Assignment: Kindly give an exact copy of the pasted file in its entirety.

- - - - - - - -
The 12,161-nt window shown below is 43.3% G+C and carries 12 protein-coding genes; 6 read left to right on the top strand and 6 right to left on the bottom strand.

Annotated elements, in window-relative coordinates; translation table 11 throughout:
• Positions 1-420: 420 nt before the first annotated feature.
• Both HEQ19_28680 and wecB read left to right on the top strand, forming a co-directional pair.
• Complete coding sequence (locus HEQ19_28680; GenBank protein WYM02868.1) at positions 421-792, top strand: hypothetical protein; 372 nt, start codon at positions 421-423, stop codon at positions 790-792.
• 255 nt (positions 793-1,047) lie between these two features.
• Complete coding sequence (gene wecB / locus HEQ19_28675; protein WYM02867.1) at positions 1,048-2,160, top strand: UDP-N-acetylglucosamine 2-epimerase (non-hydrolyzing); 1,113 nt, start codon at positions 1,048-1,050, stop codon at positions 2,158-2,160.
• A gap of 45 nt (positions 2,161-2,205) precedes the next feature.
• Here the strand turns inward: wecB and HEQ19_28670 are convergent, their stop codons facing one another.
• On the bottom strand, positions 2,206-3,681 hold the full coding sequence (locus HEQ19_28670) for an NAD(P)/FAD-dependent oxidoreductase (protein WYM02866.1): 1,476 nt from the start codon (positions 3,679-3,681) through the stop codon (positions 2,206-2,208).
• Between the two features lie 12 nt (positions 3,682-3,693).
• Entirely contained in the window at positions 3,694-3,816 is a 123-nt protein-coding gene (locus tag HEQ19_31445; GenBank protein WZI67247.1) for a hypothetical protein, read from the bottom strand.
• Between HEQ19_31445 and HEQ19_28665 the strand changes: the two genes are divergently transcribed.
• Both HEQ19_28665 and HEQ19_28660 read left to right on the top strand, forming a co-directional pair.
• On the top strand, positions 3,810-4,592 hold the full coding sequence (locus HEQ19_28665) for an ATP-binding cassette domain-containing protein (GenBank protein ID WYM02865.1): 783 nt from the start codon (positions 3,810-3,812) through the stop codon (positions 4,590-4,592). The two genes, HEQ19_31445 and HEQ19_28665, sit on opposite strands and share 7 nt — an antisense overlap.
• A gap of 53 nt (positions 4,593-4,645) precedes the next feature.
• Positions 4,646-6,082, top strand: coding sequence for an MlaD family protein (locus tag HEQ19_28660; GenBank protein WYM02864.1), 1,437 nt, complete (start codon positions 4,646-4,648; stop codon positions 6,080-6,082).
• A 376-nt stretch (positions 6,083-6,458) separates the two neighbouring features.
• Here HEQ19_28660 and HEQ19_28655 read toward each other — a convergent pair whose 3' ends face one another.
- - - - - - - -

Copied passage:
The 12,161-nt window shown below is 43.3% G+C and carries 12 protein-coding genes; 6 read left to right on the top strand and 6 right to left on the bottom strand.

Annotated elements, in window-relative coordinates; translation table 11 throughout:
• Positions 1-420: 420 nt before the first annotated feature.
• Both HEQ19_28680 and wecB read left to right on the top strand, forming a co-directional pair.
• Complete coding sequence (locus HEQ19_28680; GenBank protein WYM02868.1) at positions 421-792, top strand: hypothetical protein; 372 nt, start codon at positions 421-423, stop codon at positions 790-792.
• 255 nt (positions 793-1,047) lie between these two features.
• Complete coding sequence (gene wecB / locus HEQ19_28675; protein WYM02867.1) at positions 1,048-2,160, top strand: UDP-N-acetylglucosamine 2-epimerase (non-hydrolyzing); 1,113 nt, start codon at positions 1,048-1,050, stop codon at positions 2,158-2,160.
• A gap of 45 nt (positions 2,161-2,205) precedes the next feature.
• Here the strand turns inward: wecB and HEQ19_28670 are convergent, their stop codons facing one another.
• On the bottom strand, positions 2,206-3,681 hold the full coding sequence (locus HEQ19_28670) for an NAD(P)/FAD-dependent oxidoreductase (protein WYM02866.1): 1,476 nt from the start codon (positions 3,679-3,681) through the stop codon (positions 2,206-2,208).
• Between the two features lie 12 nt (positions 3,682-3,693).
• Entirely contained in the window at positions 3,694-3,816 is a 123-nt protein-coding gene (locus tag HEQ19_31445; GenBank protein WZI67247.1) for a hypothetical protein, read from the bottom strand.
• Between HEQ19_31445 and HEQ19_28665 the strand changes: the two genes are divergently transcribed.
• Both HEQ19_28665 and HEQ19_28660 read left to right on the top strand, forming a co-directional pair.
• On the top strand, positions 3,810-4,592 hold the full coding sequence (locus HEQ19_28665) for an ATP-binding cassette domain-containing protein (GenBank protein ID WYM02865.1): 783 nt from the start codon (positions 3,810-3,812) through the stop codon (positions 4,590-4,592). The two genes, HEQ19_31445 and HEQ19_28665, sit on opposite strands and share 7 nt — an antisense overlap.
• A gap of 53 nt (positions 4,593-4,645) precedes the next feature.
• Positions 4,646-6,082, top strand: coding sequence for an MlaD family protein (locus tag HEQ19_28660; GenBank protein WYM02864.1), 1,437 nt, complete (start codon positions 4,646-4,648; stop codon positions 6,080-6,082).
• A 376-nt stretch (positions 6,083-6,458) separates the two neighbouring features.
• Here HEQ19_28660 and HEQ19_28655 read toward each other — a convergent pair whose 3' ends face one another.